Spain's king, Juan Carlos, to abdicate so son, Crown Prince Felipe, can succeed him

Members of Spanish royal family (left to right) Princess Letizia, Crown Prince Felipe, Infanta Elena, Infanta Cristina and King Juan Carlos watch military parade during Spain's National Day in Madrid in October 2009 file photo REUTERS

MADRID -- Spain's King Juan Carlos plans to abdicate and pave the way for his son, Crown Prince Felipe, to take over, Spanish Prime Minister Mariano Rajoy told the country Monday in an announcement broadcast nationwide.

He did not say when Juan Carlos would abdicate because the government must now craft a law creating a legal mechanism for the abdication and for 46-year-old Felipe's assumption of power.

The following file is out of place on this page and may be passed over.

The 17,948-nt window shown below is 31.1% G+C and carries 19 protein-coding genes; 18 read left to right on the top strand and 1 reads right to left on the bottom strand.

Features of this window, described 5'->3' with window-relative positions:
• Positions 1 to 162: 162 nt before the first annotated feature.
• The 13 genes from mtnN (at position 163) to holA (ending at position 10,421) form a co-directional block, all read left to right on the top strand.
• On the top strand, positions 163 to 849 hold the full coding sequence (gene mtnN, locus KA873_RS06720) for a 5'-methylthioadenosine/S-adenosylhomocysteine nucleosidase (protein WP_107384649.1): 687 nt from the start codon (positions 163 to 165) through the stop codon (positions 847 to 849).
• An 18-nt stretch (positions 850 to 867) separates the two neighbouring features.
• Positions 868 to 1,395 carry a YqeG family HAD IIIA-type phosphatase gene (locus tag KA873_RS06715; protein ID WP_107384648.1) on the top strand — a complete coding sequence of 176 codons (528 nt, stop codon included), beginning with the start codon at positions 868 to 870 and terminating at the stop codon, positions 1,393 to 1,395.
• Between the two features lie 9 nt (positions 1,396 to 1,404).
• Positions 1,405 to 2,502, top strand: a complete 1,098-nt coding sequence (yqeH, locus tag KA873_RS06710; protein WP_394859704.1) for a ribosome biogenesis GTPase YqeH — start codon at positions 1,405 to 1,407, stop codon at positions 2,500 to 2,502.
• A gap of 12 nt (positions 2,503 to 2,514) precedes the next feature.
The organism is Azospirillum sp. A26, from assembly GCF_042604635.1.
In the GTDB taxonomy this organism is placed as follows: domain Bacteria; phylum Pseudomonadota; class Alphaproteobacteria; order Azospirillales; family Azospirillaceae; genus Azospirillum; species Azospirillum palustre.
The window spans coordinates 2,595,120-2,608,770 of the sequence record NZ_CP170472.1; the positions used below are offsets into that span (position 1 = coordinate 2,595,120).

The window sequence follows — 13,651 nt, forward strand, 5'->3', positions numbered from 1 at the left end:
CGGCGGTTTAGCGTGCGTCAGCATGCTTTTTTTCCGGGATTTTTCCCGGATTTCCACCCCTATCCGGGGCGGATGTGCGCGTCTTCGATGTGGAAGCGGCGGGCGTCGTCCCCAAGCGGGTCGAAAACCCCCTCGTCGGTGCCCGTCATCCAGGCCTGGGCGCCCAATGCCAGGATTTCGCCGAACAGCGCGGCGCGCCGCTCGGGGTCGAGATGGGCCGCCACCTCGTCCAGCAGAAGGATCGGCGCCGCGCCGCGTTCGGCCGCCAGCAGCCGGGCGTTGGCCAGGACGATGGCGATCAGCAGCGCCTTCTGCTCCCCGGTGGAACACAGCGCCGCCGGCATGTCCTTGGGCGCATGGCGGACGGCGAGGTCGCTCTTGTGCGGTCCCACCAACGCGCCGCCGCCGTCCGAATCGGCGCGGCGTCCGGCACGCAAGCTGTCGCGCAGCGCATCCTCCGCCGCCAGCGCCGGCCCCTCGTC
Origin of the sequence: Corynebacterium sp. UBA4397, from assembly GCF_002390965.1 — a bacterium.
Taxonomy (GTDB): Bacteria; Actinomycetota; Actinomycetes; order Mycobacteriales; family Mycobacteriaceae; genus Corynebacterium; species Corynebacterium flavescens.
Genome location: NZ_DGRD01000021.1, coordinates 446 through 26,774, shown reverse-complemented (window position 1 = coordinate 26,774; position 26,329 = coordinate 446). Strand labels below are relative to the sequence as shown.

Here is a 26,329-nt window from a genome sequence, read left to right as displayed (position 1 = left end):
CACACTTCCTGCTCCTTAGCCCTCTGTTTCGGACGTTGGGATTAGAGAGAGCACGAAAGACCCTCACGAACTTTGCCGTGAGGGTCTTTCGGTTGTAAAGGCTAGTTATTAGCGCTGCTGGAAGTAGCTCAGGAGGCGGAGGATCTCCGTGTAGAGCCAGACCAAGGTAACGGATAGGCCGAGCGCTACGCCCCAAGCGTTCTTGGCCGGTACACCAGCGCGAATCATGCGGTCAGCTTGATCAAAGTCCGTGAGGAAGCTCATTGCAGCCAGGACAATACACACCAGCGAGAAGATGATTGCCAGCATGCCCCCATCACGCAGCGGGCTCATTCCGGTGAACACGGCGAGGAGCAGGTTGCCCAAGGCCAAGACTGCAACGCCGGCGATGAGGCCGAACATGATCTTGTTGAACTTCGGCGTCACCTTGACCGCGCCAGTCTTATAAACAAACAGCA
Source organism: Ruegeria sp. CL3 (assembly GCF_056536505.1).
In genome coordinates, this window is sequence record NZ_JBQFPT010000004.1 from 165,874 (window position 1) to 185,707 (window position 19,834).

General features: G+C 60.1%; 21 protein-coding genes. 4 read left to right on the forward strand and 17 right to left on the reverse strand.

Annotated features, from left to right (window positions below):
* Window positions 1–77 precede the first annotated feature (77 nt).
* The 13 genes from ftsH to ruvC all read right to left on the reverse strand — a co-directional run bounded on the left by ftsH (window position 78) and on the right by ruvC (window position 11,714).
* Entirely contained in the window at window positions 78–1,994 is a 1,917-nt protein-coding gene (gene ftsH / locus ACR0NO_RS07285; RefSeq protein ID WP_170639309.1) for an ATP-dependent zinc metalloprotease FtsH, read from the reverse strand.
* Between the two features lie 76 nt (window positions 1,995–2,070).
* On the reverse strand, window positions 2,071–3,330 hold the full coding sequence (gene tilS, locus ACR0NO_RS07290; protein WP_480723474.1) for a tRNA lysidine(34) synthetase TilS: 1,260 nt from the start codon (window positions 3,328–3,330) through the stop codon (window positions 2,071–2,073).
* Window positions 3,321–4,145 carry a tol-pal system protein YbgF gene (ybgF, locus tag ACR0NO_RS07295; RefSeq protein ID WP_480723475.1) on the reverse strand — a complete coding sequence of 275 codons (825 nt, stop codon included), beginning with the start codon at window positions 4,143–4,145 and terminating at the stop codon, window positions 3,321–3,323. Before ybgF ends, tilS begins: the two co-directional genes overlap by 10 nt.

The 76-year-old Juan Carlos oversaw his country's transition from dictatorship to democracy but has had repeated health problems in recent years.

His popularity also dipped following royal scandals, including an elephant-shooting trip he took in the middle of Spain's financial crisis during which he broke his right hip and had to be flown from Botswana back to Spain for medical treatment aboard a private jet.

His image was also tarnished by the investigation of his son-in law, who is suspected of embezzling large amounts in public contracts.

The king came to power in 1975, two days after the death of longtime dictator Francisco Franco. He endeared himself to many Spaniards in large part by putting down an attempted military coup in 1981 when he was a young and largely untested head of state.

As Spain's new democracy matured over the years, the king played a largely figurehead role, traveling the globe as an ambassador for the country, and was a stabilizing force in a country with restive, independence-minded regions such as the Basque region and Catalonia.

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